Female Sexual Dysfunction: A Feminist View
Many of us have strong ideas about how much desire we think we “should” have. Movies, television shows and magazines often portray women as highly sexual. Drug companies and the popular media capitalize on these images and bombard us with messages about how to increase our sexual appetites. While these portrayals are accurate for some of us, they represent only a narrow slice of the wide range of women’s experiences. Paradoxically, while desire is supposed to be invisible in girls, pharmaceutical companies (and medical researchers often hired by those companies) have begun to define low sexual desire in women as a medical disorder deserving of medical treatment. Yet what they label a disorder may, in fact, be a variation in sexual desire.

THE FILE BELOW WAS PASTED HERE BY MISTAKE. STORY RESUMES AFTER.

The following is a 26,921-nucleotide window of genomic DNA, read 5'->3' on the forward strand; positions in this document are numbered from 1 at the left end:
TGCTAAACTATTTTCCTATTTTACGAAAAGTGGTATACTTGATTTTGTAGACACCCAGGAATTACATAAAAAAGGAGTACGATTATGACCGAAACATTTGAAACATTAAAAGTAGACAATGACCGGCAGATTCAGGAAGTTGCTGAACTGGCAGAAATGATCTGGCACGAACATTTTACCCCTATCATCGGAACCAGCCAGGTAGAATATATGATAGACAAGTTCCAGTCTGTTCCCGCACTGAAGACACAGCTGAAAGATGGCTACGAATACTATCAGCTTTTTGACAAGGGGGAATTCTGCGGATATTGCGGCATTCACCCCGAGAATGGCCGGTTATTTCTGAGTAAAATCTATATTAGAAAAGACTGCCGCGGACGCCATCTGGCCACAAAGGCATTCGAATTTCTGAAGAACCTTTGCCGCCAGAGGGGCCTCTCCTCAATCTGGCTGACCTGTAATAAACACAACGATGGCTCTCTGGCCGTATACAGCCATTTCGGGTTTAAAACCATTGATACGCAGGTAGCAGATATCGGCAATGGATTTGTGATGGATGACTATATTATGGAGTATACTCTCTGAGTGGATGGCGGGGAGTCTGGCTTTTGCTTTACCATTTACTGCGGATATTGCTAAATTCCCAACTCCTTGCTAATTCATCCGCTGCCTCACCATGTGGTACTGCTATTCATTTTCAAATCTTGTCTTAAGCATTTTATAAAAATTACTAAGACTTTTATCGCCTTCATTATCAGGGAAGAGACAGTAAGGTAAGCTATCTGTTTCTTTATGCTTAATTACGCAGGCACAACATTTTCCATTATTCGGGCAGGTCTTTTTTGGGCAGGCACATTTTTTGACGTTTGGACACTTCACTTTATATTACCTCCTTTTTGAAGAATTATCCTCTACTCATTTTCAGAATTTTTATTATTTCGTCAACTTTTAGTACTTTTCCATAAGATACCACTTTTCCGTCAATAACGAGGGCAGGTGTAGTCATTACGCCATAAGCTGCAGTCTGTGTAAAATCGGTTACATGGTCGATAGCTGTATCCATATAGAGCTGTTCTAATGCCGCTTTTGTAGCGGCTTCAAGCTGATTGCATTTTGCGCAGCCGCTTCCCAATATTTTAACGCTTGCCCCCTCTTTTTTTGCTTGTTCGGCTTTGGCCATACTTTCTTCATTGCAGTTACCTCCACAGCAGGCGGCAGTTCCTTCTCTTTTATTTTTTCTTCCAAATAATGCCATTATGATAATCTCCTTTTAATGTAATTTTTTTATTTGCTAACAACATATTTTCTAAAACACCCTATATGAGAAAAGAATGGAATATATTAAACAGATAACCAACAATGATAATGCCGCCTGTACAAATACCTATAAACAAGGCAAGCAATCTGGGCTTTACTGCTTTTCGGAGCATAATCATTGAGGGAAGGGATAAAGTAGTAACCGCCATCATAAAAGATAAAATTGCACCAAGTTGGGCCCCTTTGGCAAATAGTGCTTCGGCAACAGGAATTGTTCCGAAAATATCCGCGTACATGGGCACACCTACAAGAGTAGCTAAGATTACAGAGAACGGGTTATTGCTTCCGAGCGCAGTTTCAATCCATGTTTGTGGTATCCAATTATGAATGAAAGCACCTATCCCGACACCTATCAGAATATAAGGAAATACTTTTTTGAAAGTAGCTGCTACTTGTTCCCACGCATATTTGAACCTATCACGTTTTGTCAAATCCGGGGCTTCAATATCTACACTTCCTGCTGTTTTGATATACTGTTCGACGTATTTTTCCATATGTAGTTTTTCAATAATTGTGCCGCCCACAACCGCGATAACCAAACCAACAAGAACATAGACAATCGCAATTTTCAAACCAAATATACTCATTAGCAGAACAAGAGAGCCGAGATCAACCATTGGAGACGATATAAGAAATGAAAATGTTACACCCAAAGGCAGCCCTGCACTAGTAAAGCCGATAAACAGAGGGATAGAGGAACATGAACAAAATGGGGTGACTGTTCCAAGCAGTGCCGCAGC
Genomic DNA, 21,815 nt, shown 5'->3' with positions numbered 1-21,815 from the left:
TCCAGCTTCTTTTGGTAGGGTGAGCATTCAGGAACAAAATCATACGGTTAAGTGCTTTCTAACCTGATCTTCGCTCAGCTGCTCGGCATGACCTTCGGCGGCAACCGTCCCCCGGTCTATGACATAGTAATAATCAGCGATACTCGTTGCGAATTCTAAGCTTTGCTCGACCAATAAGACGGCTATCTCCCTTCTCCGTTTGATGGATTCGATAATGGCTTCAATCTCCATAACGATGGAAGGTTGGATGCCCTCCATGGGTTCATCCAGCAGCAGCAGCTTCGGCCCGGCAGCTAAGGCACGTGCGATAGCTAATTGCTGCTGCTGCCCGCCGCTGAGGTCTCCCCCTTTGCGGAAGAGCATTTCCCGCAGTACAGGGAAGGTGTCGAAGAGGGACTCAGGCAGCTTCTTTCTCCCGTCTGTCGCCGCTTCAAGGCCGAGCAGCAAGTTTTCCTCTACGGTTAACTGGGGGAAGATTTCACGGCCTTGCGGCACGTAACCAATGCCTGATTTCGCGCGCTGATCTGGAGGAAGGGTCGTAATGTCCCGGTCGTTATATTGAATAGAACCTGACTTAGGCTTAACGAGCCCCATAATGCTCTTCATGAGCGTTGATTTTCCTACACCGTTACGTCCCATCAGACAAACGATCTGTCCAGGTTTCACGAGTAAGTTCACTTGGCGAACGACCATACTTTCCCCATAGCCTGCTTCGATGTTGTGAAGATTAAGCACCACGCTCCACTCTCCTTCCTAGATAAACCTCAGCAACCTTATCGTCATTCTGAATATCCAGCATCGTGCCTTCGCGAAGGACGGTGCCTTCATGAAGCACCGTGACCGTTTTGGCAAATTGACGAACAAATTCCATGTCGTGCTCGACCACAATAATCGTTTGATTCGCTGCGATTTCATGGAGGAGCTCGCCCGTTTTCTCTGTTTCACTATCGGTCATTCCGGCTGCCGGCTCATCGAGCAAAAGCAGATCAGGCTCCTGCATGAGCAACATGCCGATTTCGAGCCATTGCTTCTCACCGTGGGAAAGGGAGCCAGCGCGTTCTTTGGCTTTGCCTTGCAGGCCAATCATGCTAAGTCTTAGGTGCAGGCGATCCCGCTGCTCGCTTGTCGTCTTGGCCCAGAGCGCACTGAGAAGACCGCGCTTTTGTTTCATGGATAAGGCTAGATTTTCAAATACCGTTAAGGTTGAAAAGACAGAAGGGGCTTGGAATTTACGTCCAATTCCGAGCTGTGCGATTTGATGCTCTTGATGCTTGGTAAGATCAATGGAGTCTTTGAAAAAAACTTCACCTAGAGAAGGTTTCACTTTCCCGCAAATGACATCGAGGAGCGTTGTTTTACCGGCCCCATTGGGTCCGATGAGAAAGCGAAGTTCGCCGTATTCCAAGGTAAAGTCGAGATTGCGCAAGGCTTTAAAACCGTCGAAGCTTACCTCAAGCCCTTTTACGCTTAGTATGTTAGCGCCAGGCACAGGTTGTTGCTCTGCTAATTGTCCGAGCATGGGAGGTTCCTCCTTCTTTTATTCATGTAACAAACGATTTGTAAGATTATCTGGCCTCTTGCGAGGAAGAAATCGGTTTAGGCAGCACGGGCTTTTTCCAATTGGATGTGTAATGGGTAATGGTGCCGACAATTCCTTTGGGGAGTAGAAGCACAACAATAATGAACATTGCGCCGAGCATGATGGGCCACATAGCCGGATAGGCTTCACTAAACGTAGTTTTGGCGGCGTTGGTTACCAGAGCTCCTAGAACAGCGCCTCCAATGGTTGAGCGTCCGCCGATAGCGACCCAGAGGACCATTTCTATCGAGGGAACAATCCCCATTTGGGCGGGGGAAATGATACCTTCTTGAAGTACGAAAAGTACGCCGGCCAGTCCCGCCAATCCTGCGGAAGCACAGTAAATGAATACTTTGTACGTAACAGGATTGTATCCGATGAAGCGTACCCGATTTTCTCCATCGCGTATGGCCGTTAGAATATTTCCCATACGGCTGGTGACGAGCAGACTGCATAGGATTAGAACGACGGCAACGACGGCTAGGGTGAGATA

We’ve posted several articles that explore the issue in-depth. A New View of Women's Sexual Problems looks at the limitations of the medical model of women’s sexual problems, while Feminists Fight Drug Companies Over Vision of Women’s Sexuality explores one woman’s attempt to understand how and why drug companies pathologize women’s sexualiy. Also check out The Making of a Disease: Female Sexual Dysfunction an indepth article from the British Medical Journal. (2003-- free) and The Marketing of a Disease: Female Sexual Dysfunction (2005 -- available for a fee) and the website Fsd-alert.org.
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